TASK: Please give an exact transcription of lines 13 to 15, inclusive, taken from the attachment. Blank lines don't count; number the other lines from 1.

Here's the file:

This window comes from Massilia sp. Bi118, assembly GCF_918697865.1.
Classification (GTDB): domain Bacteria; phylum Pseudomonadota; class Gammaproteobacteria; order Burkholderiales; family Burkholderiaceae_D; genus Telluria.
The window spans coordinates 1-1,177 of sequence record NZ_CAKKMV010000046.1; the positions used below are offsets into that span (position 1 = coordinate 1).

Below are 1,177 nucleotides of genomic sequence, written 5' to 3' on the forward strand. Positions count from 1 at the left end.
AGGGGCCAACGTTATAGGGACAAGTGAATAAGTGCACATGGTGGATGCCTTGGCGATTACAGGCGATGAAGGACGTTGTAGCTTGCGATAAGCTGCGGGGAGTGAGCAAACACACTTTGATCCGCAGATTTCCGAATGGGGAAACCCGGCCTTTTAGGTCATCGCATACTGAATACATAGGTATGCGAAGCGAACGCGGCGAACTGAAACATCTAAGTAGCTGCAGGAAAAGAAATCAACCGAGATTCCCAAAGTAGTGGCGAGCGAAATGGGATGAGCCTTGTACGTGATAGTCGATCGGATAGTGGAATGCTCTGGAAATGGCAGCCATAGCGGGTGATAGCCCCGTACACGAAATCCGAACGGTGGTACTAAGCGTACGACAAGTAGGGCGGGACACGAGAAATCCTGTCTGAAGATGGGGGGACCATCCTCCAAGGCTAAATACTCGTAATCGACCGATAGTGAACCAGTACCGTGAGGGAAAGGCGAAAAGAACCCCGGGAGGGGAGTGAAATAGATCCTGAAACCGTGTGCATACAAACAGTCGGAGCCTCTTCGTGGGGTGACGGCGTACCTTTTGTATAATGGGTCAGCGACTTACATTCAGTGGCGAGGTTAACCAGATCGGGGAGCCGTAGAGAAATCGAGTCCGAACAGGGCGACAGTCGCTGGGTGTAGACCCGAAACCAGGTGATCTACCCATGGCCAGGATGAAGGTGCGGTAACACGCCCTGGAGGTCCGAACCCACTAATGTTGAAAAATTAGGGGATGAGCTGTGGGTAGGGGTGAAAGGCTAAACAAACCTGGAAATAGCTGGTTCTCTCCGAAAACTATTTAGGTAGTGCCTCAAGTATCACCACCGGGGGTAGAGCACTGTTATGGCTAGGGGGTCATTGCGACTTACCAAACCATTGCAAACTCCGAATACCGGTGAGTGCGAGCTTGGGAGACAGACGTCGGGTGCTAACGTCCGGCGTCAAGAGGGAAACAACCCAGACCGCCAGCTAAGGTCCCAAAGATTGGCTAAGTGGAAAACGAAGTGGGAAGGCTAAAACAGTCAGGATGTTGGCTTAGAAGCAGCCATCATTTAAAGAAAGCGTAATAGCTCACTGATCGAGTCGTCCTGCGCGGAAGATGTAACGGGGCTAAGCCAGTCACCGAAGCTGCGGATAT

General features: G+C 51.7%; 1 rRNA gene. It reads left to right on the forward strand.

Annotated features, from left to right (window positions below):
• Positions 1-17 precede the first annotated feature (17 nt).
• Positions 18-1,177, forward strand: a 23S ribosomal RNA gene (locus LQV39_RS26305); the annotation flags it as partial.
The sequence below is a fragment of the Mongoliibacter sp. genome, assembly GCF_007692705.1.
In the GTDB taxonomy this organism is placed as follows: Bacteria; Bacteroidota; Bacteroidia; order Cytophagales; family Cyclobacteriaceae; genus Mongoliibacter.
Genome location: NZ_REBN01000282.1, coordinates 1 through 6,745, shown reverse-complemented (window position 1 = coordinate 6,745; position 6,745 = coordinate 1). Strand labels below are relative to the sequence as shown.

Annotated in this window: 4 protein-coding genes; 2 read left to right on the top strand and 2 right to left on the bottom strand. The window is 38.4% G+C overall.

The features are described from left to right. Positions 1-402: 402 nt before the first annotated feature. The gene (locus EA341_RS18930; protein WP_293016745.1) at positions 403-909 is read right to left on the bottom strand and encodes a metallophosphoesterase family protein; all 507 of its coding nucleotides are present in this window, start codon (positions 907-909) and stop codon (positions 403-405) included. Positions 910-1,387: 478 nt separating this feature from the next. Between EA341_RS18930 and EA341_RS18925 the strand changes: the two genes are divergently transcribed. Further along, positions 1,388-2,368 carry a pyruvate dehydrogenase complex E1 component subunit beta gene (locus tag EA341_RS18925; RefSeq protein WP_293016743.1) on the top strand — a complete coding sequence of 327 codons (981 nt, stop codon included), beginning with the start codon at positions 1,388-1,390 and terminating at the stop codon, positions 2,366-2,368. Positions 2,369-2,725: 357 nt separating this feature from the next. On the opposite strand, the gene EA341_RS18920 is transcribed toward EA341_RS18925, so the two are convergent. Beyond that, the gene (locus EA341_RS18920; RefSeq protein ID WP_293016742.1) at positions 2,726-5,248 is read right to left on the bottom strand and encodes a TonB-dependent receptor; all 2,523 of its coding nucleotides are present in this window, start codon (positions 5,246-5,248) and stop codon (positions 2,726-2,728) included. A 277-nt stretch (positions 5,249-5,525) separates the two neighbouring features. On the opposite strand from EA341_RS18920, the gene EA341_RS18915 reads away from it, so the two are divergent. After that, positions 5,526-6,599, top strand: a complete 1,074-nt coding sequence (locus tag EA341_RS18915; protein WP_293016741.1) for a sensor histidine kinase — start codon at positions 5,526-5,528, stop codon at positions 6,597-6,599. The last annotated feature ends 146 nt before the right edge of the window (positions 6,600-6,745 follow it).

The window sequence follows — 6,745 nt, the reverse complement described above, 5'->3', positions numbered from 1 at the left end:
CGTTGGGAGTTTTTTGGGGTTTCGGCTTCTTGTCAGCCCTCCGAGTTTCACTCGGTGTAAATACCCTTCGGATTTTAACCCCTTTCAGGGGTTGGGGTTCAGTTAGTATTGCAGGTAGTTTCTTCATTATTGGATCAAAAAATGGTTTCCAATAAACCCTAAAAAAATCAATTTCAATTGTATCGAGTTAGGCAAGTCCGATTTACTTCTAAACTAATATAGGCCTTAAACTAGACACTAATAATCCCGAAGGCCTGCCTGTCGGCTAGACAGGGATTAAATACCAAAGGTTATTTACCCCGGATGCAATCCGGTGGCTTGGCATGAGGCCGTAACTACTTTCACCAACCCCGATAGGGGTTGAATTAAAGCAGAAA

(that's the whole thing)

Annotated in this window: 4 protein-coding genes; 2 read left to right on the top strand and 2 right to left on the bottom strand. The window is 38.4% G+C overall.

The features are described from left to right. Positions 1-402: 402 nt before the first annotated feature. The gene (locus EA341_RS18930; protein WP_293016745.1) at positions 403-909 is read right to left on the bottom strand and encodes a metallophosphoesterase family protein; all 507 of its coding nucleotides are present in this window, start codon (positions 907-909) and stop codon (positions 403-405) included. Positions 910-1,387: 478 nt separating this feature from the next. Between EA341_RS18930 and EA341_RS18925 the strand changes: the two genes are divergently transcribed. Further along, positions 1,388-2,368 carry a pyruvate dehydrogenase complex E1 component subunit beta gene (locus tag EA341_RS18925; RefSeq protein WP_293016743.1) on the top strand — a complete coding sequence of 327 codons (981 nt, stop codon included), beginning with the start codon at positions 1,388-1,390 and terminating at the stop codon, positions 2,366-2,368. Positions 2,369-2,725: 357 nt separating this feature from the next. On the opposite strand, the gene EA341_RS18920 is transcribed toward EA341_RS18925, so the two are convergent. Beyond that, the gene (locus EA341_RS18920; RefSeq protein ID WP_293016742.1) at positions 2,726-5,248 is read right to left on the bottom strand and encodes a TonB-dependent receptor; all 2,523 of its coding nucleotides are present in this window, start codon (positions 5,246-5,248) and stop codon (positions 2,726-2,728) included. A 277-nt stretch (positions 5,249-5,525) separates the two neighbouring features. On the opposite strand from EA341_RS18920, the gene EA341_RS18915 reads away from it, so the two are divergent. After that, positions 5,526-6,599, top strand: a complete 1,074-nt coding sequence (locus tag EA341_RS18915; protein WP_293016741.1) for a sensor histidine kinase — start codon at positions 5,526-5,528, stop codon at positions 6,597-6,599. The last annotated feature ends 146 nt before the right edge of the window (positions 6,600-6,745 follow it).

The window sequence follows — 6,745 nt, the reverse complement described above, 5'->3', positions numbered from 1 at the left end: